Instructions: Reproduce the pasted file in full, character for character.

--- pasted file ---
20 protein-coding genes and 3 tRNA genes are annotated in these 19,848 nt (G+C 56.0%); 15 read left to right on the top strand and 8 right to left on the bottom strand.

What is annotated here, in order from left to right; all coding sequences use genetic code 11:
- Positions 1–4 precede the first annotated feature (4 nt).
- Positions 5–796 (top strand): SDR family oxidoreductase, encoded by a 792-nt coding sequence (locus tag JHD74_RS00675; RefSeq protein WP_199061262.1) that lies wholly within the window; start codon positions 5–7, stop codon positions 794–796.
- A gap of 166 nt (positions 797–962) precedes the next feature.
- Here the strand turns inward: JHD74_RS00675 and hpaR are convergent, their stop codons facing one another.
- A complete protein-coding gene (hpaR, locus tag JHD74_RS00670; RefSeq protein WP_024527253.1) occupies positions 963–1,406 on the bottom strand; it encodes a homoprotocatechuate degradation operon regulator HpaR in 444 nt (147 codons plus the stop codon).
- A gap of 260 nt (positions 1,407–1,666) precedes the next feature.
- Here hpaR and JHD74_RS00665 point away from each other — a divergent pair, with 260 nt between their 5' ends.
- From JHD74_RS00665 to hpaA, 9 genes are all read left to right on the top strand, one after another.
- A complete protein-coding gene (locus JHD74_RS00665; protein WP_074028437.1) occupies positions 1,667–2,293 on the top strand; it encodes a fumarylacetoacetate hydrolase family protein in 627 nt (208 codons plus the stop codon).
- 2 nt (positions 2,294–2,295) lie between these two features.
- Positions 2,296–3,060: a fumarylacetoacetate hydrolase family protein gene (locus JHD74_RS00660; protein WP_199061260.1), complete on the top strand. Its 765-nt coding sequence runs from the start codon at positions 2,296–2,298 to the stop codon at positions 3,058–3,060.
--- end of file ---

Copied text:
20 protein-coding genes and 3 tRNA genes are annotated in these 19,848 nt (G+C 56.0%); 15 read left to right on the top strand and 8 right to left on the bottom strand.

What is annotated here, in order from left to right; all coding sequences use genetic code 11:
- Positions 1–4 precede the first annotated feature (4 nt).
- Positions 5–796 (top strand): SDR family oxidoreductase, encoded by a 792-nt coding sequence (locus tag JHD74_RS00675; RefSeq protein WP_199061262.1) that lies wholly within the window; start codon positions 5–7, stop codon positions 794–796.
- A gap of 166 nt (positions 797–962) precedes the next feature.
- Here the strand turns inward: JHD74_RS00675 and hpaR are convergent, their stop codons facing one another.
- A complete protein-coding gene (hpaR, locus tag JHD74_RS00670; RefSeq protein WP_024527253.1) occupies positions 963–1,406 on the bottom strand; it encodes a homoprotocatechuate degradation operon regulator HpaR in 444 nt (147 codons plus the stop codon).
- A gap of 260 nt (positions 1,407–1,666) precedes the next feature.
- Here hpaR and JHD74_RS00665 point away from each other — a divergent pair, with 260 nt between their 5' ends.
- From JHD74_RS00665 to hpaA, 9 genes are all read left to right on the top strand, one after another.
- A complete protein-coding gene (locus JHD74_RS00665; protein WP_074028437.1) occupies positions 1,667–2,293 on the top strand; it encodes a fumarylacetoacetate hydrolase family protein in 627 nt (208 codons plus the stop codon).
- 2 nt (positions 2,294–2,295) lie between these two features.
- Positions 2,296–3,060: a fumarylacetoacetate hydrolase family protein gene (locus JHD74_RS00660; protein WP_199061260.1), complete on the top strand. Its 765-nt coding sequence runs from the start codon at positions 2,296–2,298 to the stop codon at positions 3,058–3,060.